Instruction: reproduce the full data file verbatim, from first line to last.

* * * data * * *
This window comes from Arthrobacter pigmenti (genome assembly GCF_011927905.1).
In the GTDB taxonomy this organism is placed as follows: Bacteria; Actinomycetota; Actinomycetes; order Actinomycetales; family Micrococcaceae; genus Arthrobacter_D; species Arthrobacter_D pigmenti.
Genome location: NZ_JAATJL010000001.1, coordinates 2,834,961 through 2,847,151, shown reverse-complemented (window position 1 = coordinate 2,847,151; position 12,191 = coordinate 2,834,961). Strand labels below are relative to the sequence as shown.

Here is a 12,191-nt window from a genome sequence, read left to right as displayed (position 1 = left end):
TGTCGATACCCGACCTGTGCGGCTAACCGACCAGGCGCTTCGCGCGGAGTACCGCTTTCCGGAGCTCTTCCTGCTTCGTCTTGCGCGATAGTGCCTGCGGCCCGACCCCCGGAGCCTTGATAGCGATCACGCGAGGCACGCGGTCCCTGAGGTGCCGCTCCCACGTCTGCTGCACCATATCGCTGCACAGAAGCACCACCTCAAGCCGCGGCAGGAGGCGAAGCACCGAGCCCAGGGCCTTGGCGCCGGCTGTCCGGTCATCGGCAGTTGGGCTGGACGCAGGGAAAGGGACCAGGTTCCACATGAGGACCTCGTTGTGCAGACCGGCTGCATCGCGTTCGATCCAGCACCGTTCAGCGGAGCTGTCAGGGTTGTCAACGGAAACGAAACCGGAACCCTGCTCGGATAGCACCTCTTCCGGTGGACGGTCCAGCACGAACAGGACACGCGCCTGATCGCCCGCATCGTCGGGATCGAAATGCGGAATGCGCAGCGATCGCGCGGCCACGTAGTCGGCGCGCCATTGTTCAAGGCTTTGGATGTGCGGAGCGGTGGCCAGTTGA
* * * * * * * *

This window comes from Arthrobacter pigmenti (genome assembly GCF_011927905.1).
In the GTDB taxonomy this organism is placed as follows: Bacteria; Actinomycetota; Actinomycetes; order Actinomycetales; family Micrococcaceae; genus Arthrobacter_D; species Arthrobacter_D pigmenti.
Genome location: NZ_JAATJL010000001.1, coordinates 2,834,961 through 2,847,151, shown reverse-complemented (window position 1 = coordinate 2,847,151; position 12,191 = coordinate 2,834,961). Strand labels below are relative to the sequence as shown.

Here is a 12,191-nt window from a genome sequence, read left to right as displayed (position 1 = left end):
TGTCGATACCCGACCTGTGCGGCTAACCGACCAGGCGCTTCGCGCGGAGTACCGCTTTCCGGAGCTCTTCCTGCTTCGTCTTGCGCGATAGTGCCTGCGGCCCGACCCCCGGAGCCTTGATAGCGATCACGCGAGGCACGCGGTCCCTGAGGTGCCGCTCCCACGTCTGCTGCACCATATCGCTGCACAGAAGCACCACCTCAAGCCGCGGCAGGAGGCGAAGCACCGAGCCCAGGGCCTTGGCGCCGGCTGTCCGGTCATCGGCAGTTGGGCTGGACGCAGGGAAAGGGACCAGGTTCCACATGAGGACCTCGTTGTGCAGACCGGCTGCATCGCGTTCGATCCAGCACCGTTCAGCGGAGCTGTCAGGGTTGTCAACGGAAACGAAACCGGAACCCTGCTCGGATAGCACCTCTTCCGGTGGACGGTCCAGCACGAACAGGACACGCGCCTGATCGCCCGCATCGTCGGGATCGAAATGCGGAATGCGCAGCGATCGCGCGGCCACGTAGTCGGCGCGCCATTGTTCAAGGCTTTGGATGTGCGGAGCGGTGGCCAGTTGA